On 11 August 1846, Coleridge married Jane Fortescue Seymour, daughter of the Rev. George Turner Seymour of Freshwater, Isle of Wight, herself an accomplished artist who notably painted John Henry Newman. They had three sons and a daughter:
- Mildred Mary Coleridge (1847–1929), married Charles Warren Adams
- Bernard John Seymour Coleridge (1851–1927), Liberal MP and judge of the High Court, succeeded as 2nd Baron Coleridge
- Stephen William Buchanan Coleridge (1854–1936), barrister, author and landscape artist
- Gilbert James Duke Coleridge (1859–1953), barrister and sculptor
His first wife died on 6 February 1878. He remained a widower until 13 August 1885, when he married Amy Augusta Jackson Lawford, daughter of Henry Baring Lawford, who survived him.
When Coleridge's daughter Mildred went to live with the lawyer Charles Warren Adams – they married in 1885, Lord Coleridge refusing to attend the wedding – the family considered the match inappropriate. Mildred's brother Bernard wrote her a letter disparaging Adams as a fortune hunter, which prompted Adams to sue for libel. The resultant legal proceedings in November 1884 and November 1886 were highly embarrassing for Lord Coleridge, who was obliged as Lord Chief Justice to appear in the court of which he was the senior judge.
Leading cases and judgements
- R v Coney (1882)
- R v Dudley and Stephens (1884)
- Gordon-Cumming v Wilson and Others (1891), the trial arising from the Royal Baccarat Scandal.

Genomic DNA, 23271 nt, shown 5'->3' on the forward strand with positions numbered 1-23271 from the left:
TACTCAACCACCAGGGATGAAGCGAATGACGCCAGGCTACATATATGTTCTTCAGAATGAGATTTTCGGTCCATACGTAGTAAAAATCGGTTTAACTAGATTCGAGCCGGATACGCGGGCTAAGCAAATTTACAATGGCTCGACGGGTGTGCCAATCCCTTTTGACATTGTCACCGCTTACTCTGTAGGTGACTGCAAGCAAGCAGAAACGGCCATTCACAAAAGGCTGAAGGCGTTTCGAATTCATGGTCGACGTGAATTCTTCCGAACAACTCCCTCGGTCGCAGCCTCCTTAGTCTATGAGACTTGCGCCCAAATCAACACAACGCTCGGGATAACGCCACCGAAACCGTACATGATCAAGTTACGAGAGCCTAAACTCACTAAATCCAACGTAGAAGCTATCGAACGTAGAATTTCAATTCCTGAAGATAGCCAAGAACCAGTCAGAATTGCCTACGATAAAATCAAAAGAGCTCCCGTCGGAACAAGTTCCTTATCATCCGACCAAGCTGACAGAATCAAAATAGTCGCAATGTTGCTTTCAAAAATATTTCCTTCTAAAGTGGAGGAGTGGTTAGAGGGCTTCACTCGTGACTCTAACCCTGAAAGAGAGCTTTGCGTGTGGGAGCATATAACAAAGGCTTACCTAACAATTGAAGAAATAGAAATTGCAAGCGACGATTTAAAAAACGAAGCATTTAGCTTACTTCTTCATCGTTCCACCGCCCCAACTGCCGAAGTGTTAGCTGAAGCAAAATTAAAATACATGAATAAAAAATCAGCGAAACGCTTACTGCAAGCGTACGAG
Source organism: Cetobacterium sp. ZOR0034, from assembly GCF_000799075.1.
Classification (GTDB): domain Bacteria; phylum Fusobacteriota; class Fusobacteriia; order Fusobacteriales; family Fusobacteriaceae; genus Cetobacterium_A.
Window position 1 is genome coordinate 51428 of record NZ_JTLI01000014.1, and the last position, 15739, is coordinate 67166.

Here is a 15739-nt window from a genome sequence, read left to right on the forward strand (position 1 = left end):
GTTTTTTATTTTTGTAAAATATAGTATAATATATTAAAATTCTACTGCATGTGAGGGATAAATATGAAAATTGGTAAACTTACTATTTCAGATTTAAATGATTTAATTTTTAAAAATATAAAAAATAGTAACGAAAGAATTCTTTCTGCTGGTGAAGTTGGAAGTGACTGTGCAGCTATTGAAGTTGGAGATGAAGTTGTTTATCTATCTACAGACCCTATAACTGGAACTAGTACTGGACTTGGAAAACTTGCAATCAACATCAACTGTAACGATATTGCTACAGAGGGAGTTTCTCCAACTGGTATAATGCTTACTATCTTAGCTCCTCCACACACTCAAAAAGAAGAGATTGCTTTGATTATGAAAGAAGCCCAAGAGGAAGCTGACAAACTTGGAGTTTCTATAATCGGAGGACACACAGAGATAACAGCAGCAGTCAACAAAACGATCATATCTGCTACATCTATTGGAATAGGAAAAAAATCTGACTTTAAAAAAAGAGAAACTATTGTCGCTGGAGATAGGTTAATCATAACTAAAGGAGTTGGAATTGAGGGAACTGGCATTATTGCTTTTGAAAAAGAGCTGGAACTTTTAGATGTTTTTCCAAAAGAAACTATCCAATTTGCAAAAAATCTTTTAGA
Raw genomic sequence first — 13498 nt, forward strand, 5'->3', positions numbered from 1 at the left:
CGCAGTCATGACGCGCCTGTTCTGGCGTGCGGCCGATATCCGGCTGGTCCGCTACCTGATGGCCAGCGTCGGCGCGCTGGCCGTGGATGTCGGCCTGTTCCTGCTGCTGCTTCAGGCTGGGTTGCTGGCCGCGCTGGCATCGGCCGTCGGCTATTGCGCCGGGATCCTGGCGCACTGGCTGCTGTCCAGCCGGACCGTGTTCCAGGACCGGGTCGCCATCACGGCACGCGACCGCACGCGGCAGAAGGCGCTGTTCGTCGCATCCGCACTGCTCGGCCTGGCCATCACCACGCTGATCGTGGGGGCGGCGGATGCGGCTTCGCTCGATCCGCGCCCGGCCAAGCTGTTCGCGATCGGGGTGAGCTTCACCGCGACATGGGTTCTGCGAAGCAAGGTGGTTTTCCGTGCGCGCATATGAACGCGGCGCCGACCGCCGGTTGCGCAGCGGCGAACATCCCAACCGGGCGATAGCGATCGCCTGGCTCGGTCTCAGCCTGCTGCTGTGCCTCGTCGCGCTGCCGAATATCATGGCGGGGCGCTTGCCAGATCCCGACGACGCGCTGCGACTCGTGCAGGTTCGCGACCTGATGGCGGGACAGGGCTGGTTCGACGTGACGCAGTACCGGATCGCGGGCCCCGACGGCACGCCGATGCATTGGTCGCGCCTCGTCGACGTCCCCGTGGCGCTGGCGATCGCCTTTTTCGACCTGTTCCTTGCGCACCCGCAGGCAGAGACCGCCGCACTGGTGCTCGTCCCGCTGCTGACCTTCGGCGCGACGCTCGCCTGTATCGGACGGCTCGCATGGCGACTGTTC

- Blain, Rev. Michael (2007). The Canterbury Association (1848–1852): A Study of Its Members' Connection (PDF). Christchurch: Project Canterbury. pp. 22–23. Retrieved 20 March 2013.
- "List of commissions and officials: 1850–1859 (nos. 53–94)". Office-Holders in Modern Britain: Volume 9. 1984. Retrieved 10 March 2008.
- "Election Intelligence". Women's Suffrage Journal. 1 December 1873. Retrieved 8 February 2018.
- "Coleridge, Baron (UK, 1874)". Cracroft's Peerage. Retrieved 19 October 2020.
- The Lord Burnett of Maldon (14 November 2019). "What's in a Name? The High Court and its Divisions" (PDF). judiciary.uk. Retrieved 10 October 2020.
- "APS Member History". search.amphilsoc.org. Retrieved 21 May 2021.
- Wadlow, Christopher (December 2012). "The Incredible Affair of the Secret Santa". Journal of Intellectual Property Law & Practice. 7 (12): 855–864. doi:10.1093/jiplp/jps167.
- "John Duke Coleridge, 1st baron Coleridge (1820–1894)". University of Leeds. Retrieved 18 October 2020.
- Debrett's Peerage. 1878.
- ^ A short notice of her by Dean Church of St Paul's was published in The Guardian, and was reprinted in her husband's privately printed collection of poems.
- public domain: Chisholm, Hugh, ed. (1911). "Coleridge, John Duke Coleridge, 1st Baron". Encyclopædia Britannica. 6 (11th ed.). Cambridge University Press. pp. 677–678. This article incorporates text from a publication now in the
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- Works by or about John Coleridge, 1st Baron Coleridge at Internet Archive
- Hansard 1803–2005: contributions in Parliament by Lord Coleridge
- "Archival material relating to John Coleridge, 1st Baron Coleridge". UK National Archives.
- John Duke Coleridge, Baron Coleridge at Library of Congress Authorities, with 12 catalogue records